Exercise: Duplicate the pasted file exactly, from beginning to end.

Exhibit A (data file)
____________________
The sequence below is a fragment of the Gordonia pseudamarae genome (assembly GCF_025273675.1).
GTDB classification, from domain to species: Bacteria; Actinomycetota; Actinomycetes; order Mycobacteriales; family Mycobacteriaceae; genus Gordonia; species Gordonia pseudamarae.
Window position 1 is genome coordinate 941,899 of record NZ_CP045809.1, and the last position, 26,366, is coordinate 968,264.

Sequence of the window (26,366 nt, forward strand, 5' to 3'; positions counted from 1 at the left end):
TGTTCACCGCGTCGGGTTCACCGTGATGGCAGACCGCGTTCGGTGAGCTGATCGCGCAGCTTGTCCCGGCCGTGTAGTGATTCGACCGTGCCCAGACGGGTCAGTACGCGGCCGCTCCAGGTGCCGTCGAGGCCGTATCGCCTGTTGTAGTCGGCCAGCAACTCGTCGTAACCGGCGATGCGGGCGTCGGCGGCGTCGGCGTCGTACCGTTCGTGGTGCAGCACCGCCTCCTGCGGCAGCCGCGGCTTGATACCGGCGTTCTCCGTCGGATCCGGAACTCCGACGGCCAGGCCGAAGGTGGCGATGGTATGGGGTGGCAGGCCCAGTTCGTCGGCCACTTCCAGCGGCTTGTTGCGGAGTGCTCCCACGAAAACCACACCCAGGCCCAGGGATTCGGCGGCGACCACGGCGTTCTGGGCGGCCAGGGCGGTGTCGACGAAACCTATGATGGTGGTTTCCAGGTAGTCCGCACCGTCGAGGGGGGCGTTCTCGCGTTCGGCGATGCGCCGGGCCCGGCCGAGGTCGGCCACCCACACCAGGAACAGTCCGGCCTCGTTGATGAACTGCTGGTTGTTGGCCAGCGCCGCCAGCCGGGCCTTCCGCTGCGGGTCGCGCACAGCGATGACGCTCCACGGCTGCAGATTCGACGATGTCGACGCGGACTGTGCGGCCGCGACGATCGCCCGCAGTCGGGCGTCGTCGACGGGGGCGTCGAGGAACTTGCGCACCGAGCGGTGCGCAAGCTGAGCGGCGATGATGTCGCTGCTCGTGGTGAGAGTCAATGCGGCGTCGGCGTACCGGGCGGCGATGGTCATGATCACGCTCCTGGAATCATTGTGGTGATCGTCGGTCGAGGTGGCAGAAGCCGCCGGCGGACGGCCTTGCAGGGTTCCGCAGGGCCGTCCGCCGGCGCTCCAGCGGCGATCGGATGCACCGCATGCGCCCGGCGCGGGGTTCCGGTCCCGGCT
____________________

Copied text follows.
The sequence below is a fragment of the Gordonia pseudamarae genome (assembly GCF_025273675.1).
GTDB classification, from domain to species: Bacteria; Actinomycetota; Actinomycetes; order Mycobacteriales; family Mycobacteriaceae; genus Gordonia; species Gordonia pseudamarae.
Window position 1 is genome coordinate 941,899 of record NZ_CP045809.1, and the last position, 26,366, is coordinate 968,264.

Sequence of the window (26,366 nt, forward strand, 5' to 3'; positions counted from 1 at the left end):
TGTTCACCGCGTCGGGTTCACCGTGATGGCAGACCGCGTTCGGTGAGCTGATCGCGCAGCTTGTCCCGGCCGTGTAGTGATTCGACCGTGCCCAGACGGGTCAGTACGCGGCCGCTCCAGGTGCCGTCGAGGCCGTATCGCCTGTTGTAGTCGGCCAGCAACTCGTCGTAACCGGCGATGCGGGCGTCGGCGGCGTCGGCGTCGTACCGTTCGTGGTGCAGCACCGCCTCCTGCGGCAGCCGCGGCTTGATACCGGCGTTCTCCGTCGGATCCGGAACTCCGACGGCCAGGCCGAAGGTGGCGATGGTATGGGGTGGCAGGCCCAGTTCGTCGGCCACTTCCAGCGGCTTGTTGCGGAGTGCTCCCACGAAAACCACACCCAGGCCCAGGGATTCGGCGGCGACCACGGCGTTCTGGGCGGCCAGGGCGGTGTCGACGAAACCTATGATGGTGGTTTCCAGGTAGTCCGCACCGTCGAGGGGGGCGTTCTCGCGTTCGGCGATGCGCCGGGCCCGGCCGAGGTCGGCCACCCACACCAGGAACAGTCCGGCCTCGTTGATGAACTGCTGGTTGTTGGCCAGCGCCGCCAGCCGGGCCTTCCGCTGCGGGTCGCGCACAGCGATGACGCTCCACGGCTGCAGATTCGACGATGTCGACGCGGACTGTGCGGCCGCGACGATCGCCCGCAGTCGGGCGTCGTCGACGGGGGCGTCGAGGAACTTGCGCACCGAGCGGTGCGCAAGCTGAGCGGCGATGATGTCGCTGCTCGTGGTGAGAGTCAATGCGGCGTCGGCGTACCGGGCGGCGATGGTCATGATCACGCTCCTGGAATCATTGTGGTGATCGTCGGTCGAGGTGGCAGAAGCCGCCGGCGGACGGCCTTGCAGGGTTCCGCAGGGCCGTCCGCCGGCGCTCCAGCGGCGATCGGATGCACCGCATGCGCCCGGCGCGGGGTTCCGGTCCCGGCT